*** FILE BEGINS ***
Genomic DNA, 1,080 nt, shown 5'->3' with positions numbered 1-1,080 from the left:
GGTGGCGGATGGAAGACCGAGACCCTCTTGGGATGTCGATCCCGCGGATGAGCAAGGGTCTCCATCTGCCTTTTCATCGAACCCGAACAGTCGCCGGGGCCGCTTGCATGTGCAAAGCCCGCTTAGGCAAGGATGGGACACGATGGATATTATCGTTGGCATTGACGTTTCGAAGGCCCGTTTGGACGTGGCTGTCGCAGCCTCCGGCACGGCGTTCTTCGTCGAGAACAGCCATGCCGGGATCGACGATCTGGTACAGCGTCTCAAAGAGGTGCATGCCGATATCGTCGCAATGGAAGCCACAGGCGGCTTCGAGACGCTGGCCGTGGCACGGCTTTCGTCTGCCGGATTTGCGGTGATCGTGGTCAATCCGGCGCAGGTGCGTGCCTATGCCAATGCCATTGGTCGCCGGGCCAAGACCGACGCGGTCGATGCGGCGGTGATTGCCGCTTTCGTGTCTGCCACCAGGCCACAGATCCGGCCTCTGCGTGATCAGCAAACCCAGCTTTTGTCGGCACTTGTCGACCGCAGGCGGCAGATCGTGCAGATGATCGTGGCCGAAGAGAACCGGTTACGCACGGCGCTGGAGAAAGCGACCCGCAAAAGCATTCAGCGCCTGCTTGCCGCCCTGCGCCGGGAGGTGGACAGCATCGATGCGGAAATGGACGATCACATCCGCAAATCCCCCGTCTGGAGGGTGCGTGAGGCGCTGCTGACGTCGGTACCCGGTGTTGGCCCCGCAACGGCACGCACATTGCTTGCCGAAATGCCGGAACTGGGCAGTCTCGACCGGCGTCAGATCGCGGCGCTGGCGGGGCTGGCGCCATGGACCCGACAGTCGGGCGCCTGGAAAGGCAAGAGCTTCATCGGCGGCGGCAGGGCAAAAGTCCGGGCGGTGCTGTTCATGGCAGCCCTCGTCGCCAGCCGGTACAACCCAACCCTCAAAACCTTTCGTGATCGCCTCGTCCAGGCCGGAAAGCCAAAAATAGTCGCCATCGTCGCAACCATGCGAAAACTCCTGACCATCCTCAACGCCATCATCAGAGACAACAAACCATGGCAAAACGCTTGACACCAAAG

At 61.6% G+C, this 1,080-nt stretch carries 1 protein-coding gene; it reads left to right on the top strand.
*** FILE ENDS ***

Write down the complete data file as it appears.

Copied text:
Genomic DNA, 1,080 nt, shown 5'->3' with positions numbered 1-1,080 from the left:
GGTGGCGGATGGAAGACCGAGACCCTCTTGGGATGTCGATCCCGCGGATGAGCAAGGGTCTCCATCTGCCTTTTCATCGAACCCGAACAGTCGCCGGGGCCGCTTGCATGTGCAAAGCCCGCTTAGGCAAGGATGGGACACGATGGATATTATCGTTGGCATTGACGTTTCGAAGGCCCGTTTGGACGTGGCTGTCGCAGCCTCCGGCACGGCGTTCTTCGTCGAGAACAGCCATGCCGGGATCGACGATCTGGTACAGCGTCTCAAAGAGGTGCATGCCGATATCGTCGCAATGGAAGCCACAGGCGGCTTCGAGACGCTGGCCGTGGCACGGCTTTCGTCTGCCGGATTTGCGGTGATCGTGGTCAATCCGGCGCAGGTGCGTGCCTATGCCAATGCCATTGGTCGCCGGGCCAAGACCGACGCGGTCGATGCGGCGGTGATTGCCGCTTTCGTGTCTGCCACCAGGCCACAGATCCGGCCTCTGCGTGATCAGCAAACCCAGCTTTTGTCGGCACTTGTCGACCGCAGGCGGCAGATCGTGCAGATGATCGTGGCCGAAGAGAACCGGTTACGCACGGCGCTGGAGAAAGCGACCCGCAAAAGCATTCAGCGCCTGCTTGCCGCCCTGCGCCGGGAGGTGGACAGCATCGATGCGGAAATGGACGATCACATCCGCAAATCCCCCGTCTGGAGGGTGCGTGAGGCGCTGCTGACGTCGGTACCCGGTGTTGGCCCCGCAACGGCACGCACATTGCTTGCCGAAATGCCGGAACTGGGCAGTCTCGACCGGCGTCAGATCGCGGCGCTGGCGGGGCTGGCGCCATGGACCCGACAGTCGGGCGCCTGGAAAGGCAAGAGCTTCATCGGCGGCGGCAGGGCAAAAGTCCGGGCGGTGCTGTTCATGGCAGCCCTCGTCGCCAGCCGGTACAACCCAACCCTCAAAACCTTTCGTGATCGCCTCGTCCAGGCCGGAAAGCCAAAAATAGTCGCCATCGTCGCAACCATGCGAAAACTCCTGACCATCCTCAACGCCATCATCAGAGACAACAAACCATGGCAAAACGCTTGACACCAAAG

At 61.6% G+C, this 1,080-nt stretch carries 1 protein-coding gene; it reads left to right on the top strand.